In Short Sun we are lead to presume that Silk cannot admit he is Silk because that would mean accepting that Horn sacrificed his life for him. Owing to the emotional/psychic dissonance accepting this would cause him, he presumes to be Horn, and tries to will away the fact of Horn’s death.

But Silk had already lured Horn to sacrifice himself to relieve his own distress. This occurred on top of the airship. Silk, ready to kill himself, finds that his own life can be saved if he lures someone who worships him to take his own distress into him and then kill himself — fall from the airship — a process known in psychoanalysis as projective identification, so that for a time, his own distress seems vanished from the world.

Horn, rather than being special, unique, is simply a type of being for Silk, one who is especially useful for this purpose. We know this because when Silk is feeling distressed in Gaon, he admits to thinking to get one of his worshipful wives — wives of the great hero Silk — to perform the same service for him: I am feeling distressed; maybe kill yourself so that I can feel at ease for awhile. Other wives he asks to kill him while he’s asleep, something they of course would never do, but in reacting in horror to this request, take into themselves the distress that Silk is currently feeling… so same purpose, thereby satisfied.

Most people would presume, like the highly astute Mint does, that Silk simply can’t admit that he is responsible for Horn’s death, and that’s the reason for the denial. But could it be simply a means of constructing people… manipulating, negotiating people, so they react to him a certain preferred way? The great Silk is similar to the great Able in that people seem to want to… with great respect, nevertheless carefully worm their way into him so that broader awareness might dawn within them. This starts early in WizardKnight, with Garsecg trying to carefully motion Able to be aware that his preferred truth of how a battle went — I didn’t do much, and then was injured and out of the battle — amounted to a thorough ignorance of how powerful a person he is and how crucial he was to the fight. It prompts people into a desire to nurse him, without this nursing seeming to mean he’s somehow beneath them, for it comes after he’s already established himself as irrefutably quite great.

Maybe because it would be shameful to admit to a need for nursing, he performs a kind of injury that identifies him as either modest or friend-honouring/noble… one that serves dual-purpose as actually a kind of prowess, so that others provide a nursing he requires, that really might deal with a deeper gross neglect he had once suffered. He can express a need, but only in a form where it looks like it’s tending an injury that will come from one being a noble person, something that comes in the bargain, so to speak. Wolfe himself admits to this sort of need, a need to be nursed and parented, but only when it serves dual purpose to advertise him as a young man who did his duty and went to war. The trauma he suffered in the Korean War, which he argues was the reason why he would spontaneously start screaming in the middle of the night, meant he had to go back to his mother’s care. He can admit to this, but probably not to a need for this sort of nursing in adulthood for perhaps not having received sufficient sourcing in his childhood.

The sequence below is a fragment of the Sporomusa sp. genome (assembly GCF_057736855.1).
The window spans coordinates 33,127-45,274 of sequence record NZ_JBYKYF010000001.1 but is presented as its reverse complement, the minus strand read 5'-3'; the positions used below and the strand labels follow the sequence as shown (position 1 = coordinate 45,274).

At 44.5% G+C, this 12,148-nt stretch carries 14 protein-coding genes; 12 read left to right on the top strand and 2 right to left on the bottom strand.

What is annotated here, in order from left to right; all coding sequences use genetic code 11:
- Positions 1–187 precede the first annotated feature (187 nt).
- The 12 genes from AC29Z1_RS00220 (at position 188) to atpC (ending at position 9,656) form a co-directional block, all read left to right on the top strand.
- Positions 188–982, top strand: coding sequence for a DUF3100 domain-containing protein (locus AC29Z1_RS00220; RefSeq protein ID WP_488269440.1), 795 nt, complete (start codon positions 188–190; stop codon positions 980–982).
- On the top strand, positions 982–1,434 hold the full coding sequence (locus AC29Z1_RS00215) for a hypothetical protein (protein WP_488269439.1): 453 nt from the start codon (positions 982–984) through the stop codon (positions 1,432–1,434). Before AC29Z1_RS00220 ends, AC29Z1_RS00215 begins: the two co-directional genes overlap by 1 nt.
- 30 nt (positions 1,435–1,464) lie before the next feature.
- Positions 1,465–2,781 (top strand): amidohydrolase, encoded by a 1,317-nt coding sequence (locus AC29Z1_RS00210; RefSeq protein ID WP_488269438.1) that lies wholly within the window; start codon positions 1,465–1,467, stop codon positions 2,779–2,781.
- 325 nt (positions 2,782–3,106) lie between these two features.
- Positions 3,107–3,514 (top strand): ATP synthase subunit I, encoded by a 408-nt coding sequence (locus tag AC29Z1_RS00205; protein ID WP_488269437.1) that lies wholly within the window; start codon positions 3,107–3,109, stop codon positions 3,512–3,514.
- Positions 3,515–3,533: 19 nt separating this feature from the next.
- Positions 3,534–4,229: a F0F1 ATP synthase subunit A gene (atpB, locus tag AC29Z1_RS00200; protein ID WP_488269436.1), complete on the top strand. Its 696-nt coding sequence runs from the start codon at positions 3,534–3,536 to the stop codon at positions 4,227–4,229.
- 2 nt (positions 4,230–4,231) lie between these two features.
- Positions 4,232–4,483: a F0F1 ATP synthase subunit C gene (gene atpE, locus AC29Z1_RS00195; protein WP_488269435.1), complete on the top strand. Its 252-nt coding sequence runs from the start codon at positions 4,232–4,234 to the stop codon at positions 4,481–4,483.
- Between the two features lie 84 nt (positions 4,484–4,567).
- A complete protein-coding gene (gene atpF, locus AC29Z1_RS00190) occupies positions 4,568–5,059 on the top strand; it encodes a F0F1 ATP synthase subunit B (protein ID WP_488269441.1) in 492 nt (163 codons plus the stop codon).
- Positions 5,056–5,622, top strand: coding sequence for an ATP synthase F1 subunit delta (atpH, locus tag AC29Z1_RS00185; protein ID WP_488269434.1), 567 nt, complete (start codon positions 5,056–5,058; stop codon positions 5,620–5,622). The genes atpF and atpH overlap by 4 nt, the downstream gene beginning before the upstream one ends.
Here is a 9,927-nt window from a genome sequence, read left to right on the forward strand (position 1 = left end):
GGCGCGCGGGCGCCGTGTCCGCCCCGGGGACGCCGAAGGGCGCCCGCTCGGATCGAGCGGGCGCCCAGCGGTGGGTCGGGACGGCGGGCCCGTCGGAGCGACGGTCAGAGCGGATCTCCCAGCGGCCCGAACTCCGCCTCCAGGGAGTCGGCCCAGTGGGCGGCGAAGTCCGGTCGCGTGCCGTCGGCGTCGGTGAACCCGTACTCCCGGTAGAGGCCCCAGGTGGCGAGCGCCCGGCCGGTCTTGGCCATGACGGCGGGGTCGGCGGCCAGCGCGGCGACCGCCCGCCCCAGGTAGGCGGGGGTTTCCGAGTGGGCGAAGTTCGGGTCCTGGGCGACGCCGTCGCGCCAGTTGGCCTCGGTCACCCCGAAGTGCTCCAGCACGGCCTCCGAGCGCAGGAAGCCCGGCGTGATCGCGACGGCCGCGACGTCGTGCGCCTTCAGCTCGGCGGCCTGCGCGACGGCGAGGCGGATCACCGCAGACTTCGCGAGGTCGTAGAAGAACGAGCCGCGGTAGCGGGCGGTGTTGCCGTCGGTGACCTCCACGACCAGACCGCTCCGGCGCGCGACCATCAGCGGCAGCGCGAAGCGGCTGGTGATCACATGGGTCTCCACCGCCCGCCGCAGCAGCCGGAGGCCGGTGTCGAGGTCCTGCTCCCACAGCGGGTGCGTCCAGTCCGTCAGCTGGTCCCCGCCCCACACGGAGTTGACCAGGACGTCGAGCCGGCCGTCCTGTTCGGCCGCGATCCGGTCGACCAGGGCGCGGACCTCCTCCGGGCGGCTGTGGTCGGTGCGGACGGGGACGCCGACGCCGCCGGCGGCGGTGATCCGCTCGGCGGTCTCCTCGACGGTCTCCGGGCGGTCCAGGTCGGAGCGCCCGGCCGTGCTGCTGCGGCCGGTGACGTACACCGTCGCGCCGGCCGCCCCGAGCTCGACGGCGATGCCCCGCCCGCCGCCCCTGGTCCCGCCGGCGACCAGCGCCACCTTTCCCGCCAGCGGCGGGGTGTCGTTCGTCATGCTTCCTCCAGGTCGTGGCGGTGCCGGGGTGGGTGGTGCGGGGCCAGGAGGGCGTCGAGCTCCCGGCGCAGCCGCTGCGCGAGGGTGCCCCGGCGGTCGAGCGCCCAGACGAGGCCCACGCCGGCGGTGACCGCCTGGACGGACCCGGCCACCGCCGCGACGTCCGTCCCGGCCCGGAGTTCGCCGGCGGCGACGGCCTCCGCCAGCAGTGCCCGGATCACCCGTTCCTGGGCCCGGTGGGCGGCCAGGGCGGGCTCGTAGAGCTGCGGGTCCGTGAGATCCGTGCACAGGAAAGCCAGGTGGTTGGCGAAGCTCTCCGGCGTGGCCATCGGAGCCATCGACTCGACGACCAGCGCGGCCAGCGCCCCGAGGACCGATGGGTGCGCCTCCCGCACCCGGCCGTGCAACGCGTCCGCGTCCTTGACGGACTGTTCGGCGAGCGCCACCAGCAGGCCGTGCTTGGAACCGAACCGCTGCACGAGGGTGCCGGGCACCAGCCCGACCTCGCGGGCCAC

There’s also this presumption that Silk was powerfully affected by Hyacinth’s death. I question this too, in that many of Wolfe’s main characters tend to lose interest in their wives when they’ve aged; middle-aged women become dominating, no longer worship, and their emotional sickness is no longer cute but simply scary (see Adah and Echidna, for instance). The complaint comes up, again and again, that their wives no longer look at them the way they used to, and so they go looking for that look from younger women. This applies to Horn of course but also Interlibrary Loan’s Dr. Fevre, Interlibrary Loan’s Ern (he is very wary of middle-aged woman as lady captains), Castleview’s Will Shields (as with Horn, we are specifically told that his wife no longer looks at him the way she used to when they were young), Sorcerer’s House’s Bax (Bax has a relationship with a middle-aged woman… the real estate agent, but she reveals herself as simply looking to use him, and so the fact of Bax’s terrifying weirdness works to scatter her so he doesn’t have to simply leave her), Home Fires’ Skip (the younger girl in this one is actually his wife, but his wife happens to be twenty years younger than the his long-time partner, his middle-aged mentally askew secretary who ends up going full Agia on him, whom he promptly dumps), Land Across’s Grafton (Grafton has to sexually service a middle-aged woman for awhile and perform as her son, but for this she relents to his being released to a college student) and more I’m sure.

Maybe it was simply — for no longer being young and worshipful — her time to die… or go away permanently in some way, and her death — for rendering her now harmless, and no longer in his presence — enabled him to convince himself he had only loved her? This after all is how another of Wolfe’s mains — Severian — reacted to the death of a character maybe similar to Hy, namely, Jolenta. When Jolenta dies Severian says how much he loved her; he mourns her; but of course previous to this his feelings concerning her were much more complicated, with his for instance suggesting she was at risk of making him in to a woman-hater, someone who enjoys inflicting pain.

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